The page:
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An Extensive Winter Tea Shopping Spree

December 19, 2014

Well, it has been a long season of winter tea shopping, and we are delighted to announce that we have procured all of our selections and they are up on the site. The shopping spree started at lower elevations, ironically, as these are the latest crops to be harvested. This happened for a couple of reasons.

The first reason was that the highest elevation crops, particularly in the northern areas of the central Taiwan tea growing region, were scarce and scattered in an untimely fashion due to the cold dry spell that stunted new growth. Winter tea crops were harvested but exemplary batches of winter tea were hard to find from these farms.

Secondly, at mid-elevations, namely Dong Ding Oolong Territory, we knew all our artisan friends were busy roasting for days on end. A single batch of about 40 pounds of tea being roasted for 25-40 hours makes for a lot of time spent slowly toasting tea leaves!

This highly time-consuming and scientific work, that sometimes involves both magic and luck, takes weeks. Not to mention that most Dong Ding Oolong makers were preparing for the winter tea competitions, and we've learned that it's best to wait until they have prepared their competition batches before asking what they have to offer. In doing so, we have the advantage of potentially procuring tea leaves that were prepared for competition and are leftover. Also, the artisans are much more relaxed after they have completed their task of meeting the competition deadlines. All of a sudden, there's a lot more time to brew and taste tea, and incidentally more freshly roasted batches to choose from.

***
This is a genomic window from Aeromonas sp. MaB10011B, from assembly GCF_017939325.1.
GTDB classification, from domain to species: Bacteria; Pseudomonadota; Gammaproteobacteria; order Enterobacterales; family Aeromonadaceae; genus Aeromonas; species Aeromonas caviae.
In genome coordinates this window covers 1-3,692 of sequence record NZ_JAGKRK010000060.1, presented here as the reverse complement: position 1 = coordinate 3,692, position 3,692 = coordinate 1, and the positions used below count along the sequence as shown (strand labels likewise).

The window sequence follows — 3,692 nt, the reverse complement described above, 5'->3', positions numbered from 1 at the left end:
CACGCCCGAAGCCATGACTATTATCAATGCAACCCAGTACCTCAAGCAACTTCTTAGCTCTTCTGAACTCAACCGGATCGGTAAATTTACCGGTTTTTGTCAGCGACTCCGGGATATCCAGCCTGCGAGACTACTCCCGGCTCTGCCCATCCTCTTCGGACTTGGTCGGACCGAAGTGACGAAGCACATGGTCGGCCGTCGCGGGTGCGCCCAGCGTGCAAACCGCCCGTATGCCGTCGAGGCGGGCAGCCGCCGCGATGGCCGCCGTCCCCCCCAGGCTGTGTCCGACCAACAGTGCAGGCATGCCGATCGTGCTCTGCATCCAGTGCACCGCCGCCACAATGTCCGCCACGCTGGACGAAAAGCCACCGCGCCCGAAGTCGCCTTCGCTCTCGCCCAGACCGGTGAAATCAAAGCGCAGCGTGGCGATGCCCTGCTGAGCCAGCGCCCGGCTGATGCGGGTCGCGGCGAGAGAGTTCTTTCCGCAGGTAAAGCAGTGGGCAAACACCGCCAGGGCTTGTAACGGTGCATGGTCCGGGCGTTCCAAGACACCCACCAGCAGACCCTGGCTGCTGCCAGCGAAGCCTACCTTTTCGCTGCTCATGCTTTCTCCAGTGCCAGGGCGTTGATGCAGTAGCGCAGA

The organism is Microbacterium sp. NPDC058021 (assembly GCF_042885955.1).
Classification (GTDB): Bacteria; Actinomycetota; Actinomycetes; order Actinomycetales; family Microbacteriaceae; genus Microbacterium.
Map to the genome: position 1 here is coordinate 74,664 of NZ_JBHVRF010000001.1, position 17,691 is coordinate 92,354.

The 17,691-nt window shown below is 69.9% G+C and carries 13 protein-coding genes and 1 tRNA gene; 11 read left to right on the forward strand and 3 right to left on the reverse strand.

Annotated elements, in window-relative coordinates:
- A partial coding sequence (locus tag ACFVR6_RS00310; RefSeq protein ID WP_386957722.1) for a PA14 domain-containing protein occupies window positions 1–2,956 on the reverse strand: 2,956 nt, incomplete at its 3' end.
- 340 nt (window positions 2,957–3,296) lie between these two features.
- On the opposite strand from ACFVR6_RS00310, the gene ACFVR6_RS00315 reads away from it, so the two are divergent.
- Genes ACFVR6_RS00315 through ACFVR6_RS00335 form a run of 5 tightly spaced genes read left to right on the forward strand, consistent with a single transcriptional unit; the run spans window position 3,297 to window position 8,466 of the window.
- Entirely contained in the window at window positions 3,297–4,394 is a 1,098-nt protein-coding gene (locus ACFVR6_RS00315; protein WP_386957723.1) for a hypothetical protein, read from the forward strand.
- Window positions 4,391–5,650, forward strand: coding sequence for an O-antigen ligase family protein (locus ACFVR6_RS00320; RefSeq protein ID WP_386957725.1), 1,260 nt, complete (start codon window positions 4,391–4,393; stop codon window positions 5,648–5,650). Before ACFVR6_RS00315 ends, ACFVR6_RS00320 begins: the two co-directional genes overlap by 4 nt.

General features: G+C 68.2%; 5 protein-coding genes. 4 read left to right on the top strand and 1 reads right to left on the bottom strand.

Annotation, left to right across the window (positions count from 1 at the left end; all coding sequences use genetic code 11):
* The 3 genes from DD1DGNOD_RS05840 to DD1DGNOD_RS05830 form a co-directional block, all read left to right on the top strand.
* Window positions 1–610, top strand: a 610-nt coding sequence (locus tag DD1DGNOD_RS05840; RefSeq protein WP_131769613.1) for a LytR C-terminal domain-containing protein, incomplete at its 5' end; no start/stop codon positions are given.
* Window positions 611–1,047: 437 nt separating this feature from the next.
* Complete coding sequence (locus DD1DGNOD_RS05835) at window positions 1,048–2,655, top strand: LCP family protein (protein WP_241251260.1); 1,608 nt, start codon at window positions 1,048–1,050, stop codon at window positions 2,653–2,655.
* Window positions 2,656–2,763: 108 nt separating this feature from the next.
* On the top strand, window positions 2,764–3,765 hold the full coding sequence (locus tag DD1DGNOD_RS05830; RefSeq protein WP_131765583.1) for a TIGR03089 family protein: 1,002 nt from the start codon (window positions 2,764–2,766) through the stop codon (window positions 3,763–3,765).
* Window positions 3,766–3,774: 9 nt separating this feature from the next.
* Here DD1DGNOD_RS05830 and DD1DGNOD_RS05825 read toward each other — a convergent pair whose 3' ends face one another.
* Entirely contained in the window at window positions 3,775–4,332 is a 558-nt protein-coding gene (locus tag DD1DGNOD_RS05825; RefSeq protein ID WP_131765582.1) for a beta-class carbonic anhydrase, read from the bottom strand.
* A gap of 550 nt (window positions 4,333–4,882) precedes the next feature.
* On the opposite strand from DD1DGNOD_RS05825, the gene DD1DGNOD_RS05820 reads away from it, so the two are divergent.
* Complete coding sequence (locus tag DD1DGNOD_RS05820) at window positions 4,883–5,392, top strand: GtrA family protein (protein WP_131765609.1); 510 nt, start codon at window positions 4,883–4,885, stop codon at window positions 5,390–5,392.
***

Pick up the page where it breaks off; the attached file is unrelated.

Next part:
So we slowly made our rounds starting in October, checking in and collecting reports and tasting teas along the way. Early on we made note of the most recent harvest from our new source of Lishan - having procured from both the first and second harvests of the year. Highest elevations harvest only three times a year. Compared to any other Lishan or Da Yu Ling, it stood apart. Having just recently bought the last bit of spring harvest, we waited to see what else we might come across. Here's a snapshot of any given day recently at the tea table in my home in Bamboo Mountain.

Meanwhile, the lower elevations of tea arrived in November. Delicious, buttery smooth and fragrant, well-oxidized Jin Xuan Oolong along with an even more floral/herbal, greener Tsui Yu Oolong. Lower elevations did better with weather patterns and temperatures. Here we are watching the destemming of competition tea by the most active family of tea farmer/professionals we know.

After tasting several samples from the highest elevation farms, we decided on the Lishan that we noted early on. It brews a clear, bright amber/green tea that has a floral, rainforest aroma with a hint of dried herbs - like marjoram. The flavor is balanced and delicate with woody, asparagus notes. The floral aftertaste lingers in the throat and nose long after the tea is imbibed.